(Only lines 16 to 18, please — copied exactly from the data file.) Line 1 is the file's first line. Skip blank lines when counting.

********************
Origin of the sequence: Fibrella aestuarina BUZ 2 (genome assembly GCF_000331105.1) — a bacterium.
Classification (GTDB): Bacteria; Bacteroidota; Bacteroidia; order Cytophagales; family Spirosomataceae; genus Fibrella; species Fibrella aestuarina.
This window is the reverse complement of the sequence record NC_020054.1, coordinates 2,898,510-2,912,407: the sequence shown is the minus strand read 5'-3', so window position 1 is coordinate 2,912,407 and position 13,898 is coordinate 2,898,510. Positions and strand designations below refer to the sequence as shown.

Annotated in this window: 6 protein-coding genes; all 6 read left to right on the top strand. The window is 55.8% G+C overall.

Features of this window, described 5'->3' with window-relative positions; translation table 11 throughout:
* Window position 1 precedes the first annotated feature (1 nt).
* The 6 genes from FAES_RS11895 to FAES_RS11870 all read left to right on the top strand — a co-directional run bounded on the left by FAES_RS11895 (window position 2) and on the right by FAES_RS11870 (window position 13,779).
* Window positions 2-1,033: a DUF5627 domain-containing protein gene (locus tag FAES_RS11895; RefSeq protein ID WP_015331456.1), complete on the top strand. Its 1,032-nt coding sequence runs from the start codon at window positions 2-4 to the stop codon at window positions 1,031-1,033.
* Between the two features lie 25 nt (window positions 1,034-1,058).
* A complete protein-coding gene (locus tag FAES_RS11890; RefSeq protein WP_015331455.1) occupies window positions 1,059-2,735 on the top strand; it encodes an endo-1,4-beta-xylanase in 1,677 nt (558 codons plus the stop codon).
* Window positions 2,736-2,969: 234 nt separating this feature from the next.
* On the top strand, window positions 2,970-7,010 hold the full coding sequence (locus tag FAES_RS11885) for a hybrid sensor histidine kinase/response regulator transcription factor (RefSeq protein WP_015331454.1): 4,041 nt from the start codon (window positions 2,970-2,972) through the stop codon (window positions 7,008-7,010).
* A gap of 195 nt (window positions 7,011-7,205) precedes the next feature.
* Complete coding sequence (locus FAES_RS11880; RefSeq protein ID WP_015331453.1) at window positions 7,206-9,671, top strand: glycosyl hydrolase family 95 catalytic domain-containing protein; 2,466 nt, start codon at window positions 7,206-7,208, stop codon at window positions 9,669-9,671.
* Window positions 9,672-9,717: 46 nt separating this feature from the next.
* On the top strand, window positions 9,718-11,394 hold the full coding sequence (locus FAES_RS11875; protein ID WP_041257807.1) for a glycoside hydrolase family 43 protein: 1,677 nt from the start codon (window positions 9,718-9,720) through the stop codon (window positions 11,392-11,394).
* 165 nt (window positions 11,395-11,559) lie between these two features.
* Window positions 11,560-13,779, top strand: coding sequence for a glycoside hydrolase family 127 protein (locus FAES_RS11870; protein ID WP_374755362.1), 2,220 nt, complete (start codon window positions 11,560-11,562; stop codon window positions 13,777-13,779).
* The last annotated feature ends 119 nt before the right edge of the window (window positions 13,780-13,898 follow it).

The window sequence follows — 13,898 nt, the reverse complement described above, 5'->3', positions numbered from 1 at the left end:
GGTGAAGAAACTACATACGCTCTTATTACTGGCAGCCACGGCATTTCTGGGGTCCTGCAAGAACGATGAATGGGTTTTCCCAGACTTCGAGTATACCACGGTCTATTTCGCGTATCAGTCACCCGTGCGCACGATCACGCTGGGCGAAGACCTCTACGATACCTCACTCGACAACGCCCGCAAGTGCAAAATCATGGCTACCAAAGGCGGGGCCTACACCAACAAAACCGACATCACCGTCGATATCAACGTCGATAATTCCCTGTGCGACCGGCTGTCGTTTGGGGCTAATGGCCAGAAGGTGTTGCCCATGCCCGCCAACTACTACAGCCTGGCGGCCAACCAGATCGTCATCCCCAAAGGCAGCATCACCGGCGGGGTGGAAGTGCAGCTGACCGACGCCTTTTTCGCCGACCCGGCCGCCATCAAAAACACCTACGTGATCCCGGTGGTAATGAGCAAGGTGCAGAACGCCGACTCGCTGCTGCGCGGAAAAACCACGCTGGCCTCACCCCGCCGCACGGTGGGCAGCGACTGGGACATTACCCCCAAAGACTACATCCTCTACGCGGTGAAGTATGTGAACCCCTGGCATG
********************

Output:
* On the top strand, window positions 9,718-11,394 hold the full coding sequence (locus FAES_RS11875; protein ID WP_041257807.1) for a glycoside hydrolase family 43 protein: 1,677 nt from the start codon (window positions 9,718-9,720) through the stop codon (window positions 11,392-11,394).
* 165 nt (window positions 11,395-11,559) lie between these two features.
* Window positions 11,560-13,779, top strand: coding sequence for a glycoside hydrolase family 127 protein (locus FAES_RS11870; protein ID WP_374755362.1), 2,220 nt, complete (start codon window positions 11,560-11,562; stop codon window positions 13,777-13,779).